Friday, February 8, 2013

Republican Climate of Economic Oppression, Part One. Going Back to Slavery?

Despite Joe Biden’s outlandish statements last summer, it is almost impossible to return to the old days of black slavery. To do this, white masters would have to truly believe their black slaves are subhuman. Even most white conservatives know that black people are fully human, and many have black friends. So if slavery comes back, it will not be racially based.

But slavery could come back. Here’s how.

Right now, banks have almost unlimited freedom to treat debtors as they like. Recent Democratic legislation has limited this ability, but a future Republican administration might very well sweep these limitations and regulations away.  If you owe money to one or more banks, and if regulations were swept away, they could raise your interest rates or lower your credit limit singlehandedly for any reason or no reason. Bank of America lowered my credit limit even though I always paid more than the minimum, without exception. Okay, I got a payment in two days late back in 2003. But otherwise, my record is perfect. They lowered my credit limit (which I wasn’t going to actually use anyway) for no reason connected with me. But this did cause my credit score to go down—for no reason connected with me. Without regulation, banks can also invent new fees. For example, some banks suggested a minimum-balance fee for those of us who have paid down our debts; if you have less than $1500 balance, you may have to pay a fee. Only federal regulation now prevents this.

Banks could therefore, in the absence of regulation, manipulate people into a permanent state of debt. How can you ever pay them back? Before about 200 years ago, one way to do this was for the debtor to be sold into indentured servitude. That is, they would work for the creditor until the debt was paid off. However, the creditors manipulated the fees such that the debt could never actually be repaid. The indentured servant thus became a lifelong slave. The first black slaves were actually indentured servants, and by a process similar to what I have described, they turned into slaves. It could happen again, unless federal regulation prevents it. This time, the slaves would be a multiracial group of poor people, virtually (not legally) owned by a multiracial group of rich people. Black people would be disproportionately but not exclusively in the slave category.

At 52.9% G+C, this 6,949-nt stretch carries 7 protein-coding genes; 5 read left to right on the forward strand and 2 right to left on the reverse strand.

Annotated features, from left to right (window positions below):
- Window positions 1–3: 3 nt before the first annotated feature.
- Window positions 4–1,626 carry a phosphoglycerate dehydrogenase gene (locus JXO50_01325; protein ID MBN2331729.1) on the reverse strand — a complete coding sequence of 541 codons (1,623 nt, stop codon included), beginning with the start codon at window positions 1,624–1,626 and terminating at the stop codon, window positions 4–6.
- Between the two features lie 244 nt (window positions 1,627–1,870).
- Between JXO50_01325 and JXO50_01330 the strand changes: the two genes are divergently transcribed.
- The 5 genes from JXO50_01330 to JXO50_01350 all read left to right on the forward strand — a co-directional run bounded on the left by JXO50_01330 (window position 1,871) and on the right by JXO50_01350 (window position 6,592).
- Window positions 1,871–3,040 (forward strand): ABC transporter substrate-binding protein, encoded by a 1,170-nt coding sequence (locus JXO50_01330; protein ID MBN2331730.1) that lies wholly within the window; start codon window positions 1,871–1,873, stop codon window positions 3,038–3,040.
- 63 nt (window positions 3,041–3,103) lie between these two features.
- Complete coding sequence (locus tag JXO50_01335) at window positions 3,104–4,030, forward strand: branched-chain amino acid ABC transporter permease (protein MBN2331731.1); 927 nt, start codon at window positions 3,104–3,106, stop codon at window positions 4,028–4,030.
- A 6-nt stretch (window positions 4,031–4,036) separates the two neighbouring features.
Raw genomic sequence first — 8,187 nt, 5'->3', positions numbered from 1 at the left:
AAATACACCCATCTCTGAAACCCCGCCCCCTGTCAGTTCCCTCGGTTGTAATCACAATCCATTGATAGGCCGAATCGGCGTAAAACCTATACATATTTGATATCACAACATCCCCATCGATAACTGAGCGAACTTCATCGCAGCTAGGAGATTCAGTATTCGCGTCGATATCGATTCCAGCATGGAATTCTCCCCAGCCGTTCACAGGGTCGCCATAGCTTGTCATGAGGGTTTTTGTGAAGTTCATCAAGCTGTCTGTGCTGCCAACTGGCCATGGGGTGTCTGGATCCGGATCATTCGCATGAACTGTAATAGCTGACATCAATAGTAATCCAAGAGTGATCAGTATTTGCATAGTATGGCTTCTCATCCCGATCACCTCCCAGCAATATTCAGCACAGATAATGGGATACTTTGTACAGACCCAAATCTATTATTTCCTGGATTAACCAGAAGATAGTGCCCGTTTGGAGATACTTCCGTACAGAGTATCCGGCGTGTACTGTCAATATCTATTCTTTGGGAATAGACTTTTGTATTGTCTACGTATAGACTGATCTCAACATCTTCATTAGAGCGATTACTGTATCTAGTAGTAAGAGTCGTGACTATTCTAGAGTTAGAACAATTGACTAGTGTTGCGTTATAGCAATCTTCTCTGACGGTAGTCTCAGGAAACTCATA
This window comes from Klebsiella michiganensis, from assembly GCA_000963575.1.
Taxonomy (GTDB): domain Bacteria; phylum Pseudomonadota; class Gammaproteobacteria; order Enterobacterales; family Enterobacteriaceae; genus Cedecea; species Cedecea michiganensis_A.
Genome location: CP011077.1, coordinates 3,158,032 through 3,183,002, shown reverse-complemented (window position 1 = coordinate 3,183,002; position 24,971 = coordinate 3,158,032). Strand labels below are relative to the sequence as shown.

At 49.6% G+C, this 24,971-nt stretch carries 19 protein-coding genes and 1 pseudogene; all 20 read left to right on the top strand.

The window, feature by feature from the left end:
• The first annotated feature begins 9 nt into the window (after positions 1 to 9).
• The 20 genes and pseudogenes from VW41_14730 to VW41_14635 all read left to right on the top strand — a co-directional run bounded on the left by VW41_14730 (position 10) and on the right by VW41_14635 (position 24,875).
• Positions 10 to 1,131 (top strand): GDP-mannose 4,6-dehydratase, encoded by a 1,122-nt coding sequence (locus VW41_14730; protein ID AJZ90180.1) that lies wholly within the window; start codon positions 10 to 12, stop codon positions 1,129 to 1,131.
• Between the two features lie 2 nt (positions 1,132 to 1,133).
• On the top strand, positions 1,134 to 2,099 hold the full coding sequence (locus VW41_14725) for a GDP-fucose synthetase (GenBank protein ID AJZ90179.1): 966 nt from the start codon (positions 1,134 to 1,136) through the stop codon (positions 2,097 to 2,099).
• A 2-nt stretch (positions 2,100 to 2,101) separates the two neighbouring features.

There are even more recent historical precedents. You remember the song Sixteen Tons? It is about coal miners who work all day but can never repay their debts to the coal mining company. “You load sixteen tons, whaddaya get? Another day older and deeper in debt. St. Peter don’t ya call me ‘cause I can’t go, I owe my soul to the company store.” Just substitute bank for mining company and you have a situation that could virtually (not legally) enslave millions of Americans.

And don’t think debtors would be offended by this. Many debtors really, really want a job; and if the creditor required them to work off their debts, this would be the equivalent of being given a job. Many of them would jump at the chance. When the alternative is economic ruin, indentured servitude might look pretty good. Right now, Mexicans risk death to cross the border into the USA mainly for economic reasons. Compared to the travail of the undocumented Mexicans, indentured servitude—even if it turns into a lifelong commitment—looks pretty easy. Requiring indentured servitude might also be a way of reducing or even eliminating welfare, something that conservative Republicans will stop at nothing to do.

Lincoln said that a nation cannot survive half slave and half free. He was wrong, I suspect. I suspect the USA may survive as a nation 90 percent indentured and 10 percent free.

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